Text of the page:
04/12/2009, 08:58 AM

So this is my attempt at a proof, and there are a bunch of inequalities, which always confuse me , so let me know if there are any mistakes.

Let as usual. I will use k (instead of n) to avoid confusion with .

Lemma 1 (Knoebel). iff for all .

Lemma 2. for all real .

Proof.

The base- tetrational function is continuous and monotonic?

Lemma 3. for all positive real and real .

Proof.

The function for all , thus . If , then , so .

Lemma 4 (lower bound). For all integer , .

Proof.

Since , then obviously . Together with lemma (2), this implies that . Substituting (hypothesis), this can be written as which implies by lemma (1).

Lemma 5 (decreasing). For all integer and , .

Proof.

We have for all integer by definition. It follows that

by lemma (3). Thus which implies by lemma (1).

Theorem.

Proof.

for all by lemma (4) and lemma (5).

... In the limit, the squeeze theorem and completeness should guarantee that the limit exists and converges to .

Is this right?

Andrew Robbins

Let as usual. I will use k (instead of n) to avoid confusion with .

Lemma 1 (Knoebel). iff for all .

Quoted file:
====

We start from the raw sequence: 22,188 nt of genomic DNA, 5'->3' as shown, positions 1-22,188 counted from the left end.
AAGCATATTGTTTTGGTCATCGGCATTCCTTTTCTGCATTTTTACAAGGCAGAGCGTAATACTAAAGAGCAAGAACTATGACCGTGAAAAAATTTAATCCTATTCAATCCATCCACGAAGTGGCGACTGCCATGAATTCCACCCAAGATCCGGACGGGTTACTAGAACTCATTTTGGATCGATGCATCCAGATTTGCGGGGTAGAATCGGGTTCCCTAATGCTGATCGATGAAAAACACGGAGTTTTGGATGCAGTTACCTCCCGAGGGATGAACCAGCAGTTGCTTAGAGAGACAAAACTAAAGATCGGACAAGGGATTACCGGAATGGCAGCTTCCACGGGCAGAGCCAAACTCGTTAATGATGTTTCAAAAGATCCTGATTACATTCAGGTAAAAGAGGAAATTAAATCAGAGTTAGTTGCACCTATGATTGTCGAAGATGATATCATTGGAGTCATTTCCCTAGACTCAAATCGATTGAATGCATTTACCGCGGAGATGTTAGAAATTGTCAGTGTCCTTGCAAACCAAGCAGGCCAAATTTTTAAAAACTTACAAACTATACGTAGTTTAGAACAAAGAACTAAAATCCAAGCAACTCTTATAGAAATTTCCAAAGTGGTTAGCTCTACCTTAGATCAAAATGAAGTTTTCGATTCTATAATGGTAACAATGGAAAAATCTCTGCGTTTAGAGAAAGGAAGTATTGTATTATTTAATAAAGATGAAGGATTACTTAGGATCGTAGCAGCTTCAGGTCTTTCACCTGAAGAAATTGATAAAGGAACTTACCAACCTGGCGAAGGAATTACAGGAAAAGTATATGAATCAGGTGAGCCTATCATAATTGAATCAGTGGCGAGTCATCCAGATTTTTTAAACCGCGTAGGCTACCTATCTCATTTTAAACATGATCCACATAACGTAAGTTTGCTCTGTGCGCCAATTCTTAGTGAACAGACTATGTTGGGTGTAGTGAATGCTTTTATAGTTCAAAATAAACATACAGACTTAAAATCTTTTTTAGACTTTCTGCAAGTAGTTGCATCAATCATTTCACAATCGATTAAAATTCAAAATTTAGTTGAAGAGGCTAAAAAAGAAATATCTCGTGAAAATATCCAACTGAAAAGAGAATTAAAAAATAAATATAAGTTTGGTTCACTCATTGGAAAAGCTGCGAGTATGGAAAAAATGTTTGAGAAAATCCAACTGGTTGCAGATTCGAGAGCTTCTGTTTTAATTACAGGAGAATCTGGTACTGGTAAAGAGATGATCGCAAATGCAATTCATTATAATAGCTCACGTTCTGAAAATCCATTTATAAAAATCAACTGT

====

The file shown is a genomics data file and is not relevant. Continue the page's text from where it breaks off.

Lemma 2. for all real .

Proof.

The base- tetrational function is continuous and monotonic?

Lemma 3. for all positive real and real .

Proof.

The function for all , thus . If , then , so .

Lemma 4 (lower bound). For all integer , .

Proof.

Since , then obviously . Together with lemma (2), this implies that . Substituting (hypothesis), this can be written as which implies by lemma (1).

Lemma 5 (decreasing). For all integer and , .

Proof.

We have for all integer by definition. It follows that

by lemma (3). Thus which implies by lemma (1).

Theorem.

Proof.

for all by lemma (4) and lemma (5).

... In the limit, the squeeze theorem and completeness should guarantee that the limit exists and converges to .

Is this right?

Andrew Robbins